Abstract de la publi numéro 17974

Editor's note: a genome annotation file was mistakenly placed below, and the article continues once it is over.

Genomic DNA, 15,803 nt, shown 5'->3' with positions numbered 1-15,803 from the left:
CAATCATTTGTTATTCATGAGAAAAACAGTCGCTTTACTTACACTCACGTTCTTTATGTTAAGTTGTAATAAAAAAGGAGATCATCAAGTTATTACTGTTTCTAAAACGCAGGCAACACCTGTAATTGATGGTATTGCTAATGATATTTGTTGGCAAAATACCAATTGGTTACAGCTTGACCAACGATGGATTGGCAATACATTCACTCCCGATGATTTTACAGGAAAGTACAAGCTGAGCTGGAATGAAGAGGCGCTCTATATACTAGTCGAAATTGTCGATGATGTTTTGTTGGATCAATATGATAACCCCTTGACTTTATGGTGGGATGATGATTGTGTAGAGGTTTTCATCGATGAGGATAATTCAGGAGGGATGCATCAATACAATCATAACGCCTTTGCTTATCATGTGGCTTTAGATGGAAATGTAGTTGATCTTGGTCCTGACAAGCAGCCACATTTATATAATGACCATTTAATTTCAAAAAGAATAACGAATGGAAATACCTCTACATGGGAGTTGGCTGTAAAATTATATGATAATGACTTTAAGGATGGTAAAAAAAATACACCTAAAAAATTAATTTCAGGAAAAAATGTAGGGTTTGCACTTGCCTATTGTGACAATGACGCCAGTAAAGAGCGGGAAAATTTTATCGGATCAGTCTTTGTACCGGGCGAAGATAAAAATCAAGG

The large volumes of medical information available on the web may provide answers for a wide range of users attempting to solve health-related problems. While experts generally utilize reliable resources for diagnosis search and professional development, novices utilize different (social) web resources to obtain information that helps them manage their health or the health of people who they care for. A diverse number of related search topics address clinical diagnosis, advice searching, information sharing, connecting with experts, etc. This paper focuses on the extent to which expertise can impact clinical query formulation, document relevance assessment and retrieval performance in the context of tailoring retrieval models and systems to experts vs. non-experts. The results show that medical domain expertise 1) plays an important role in the lexical representations of information needs; 2) significantly influences the perception of relevance even among users with similar levels of expertise and 3) reinforces the idea that a single ground truth does not exist, thereby leading to the variability of system rankings with respect to the level of user's expertise. The findings of this study presents opportunities for the design of personalized health-related IR systems, but also for providing insights about the evaluation of such systems.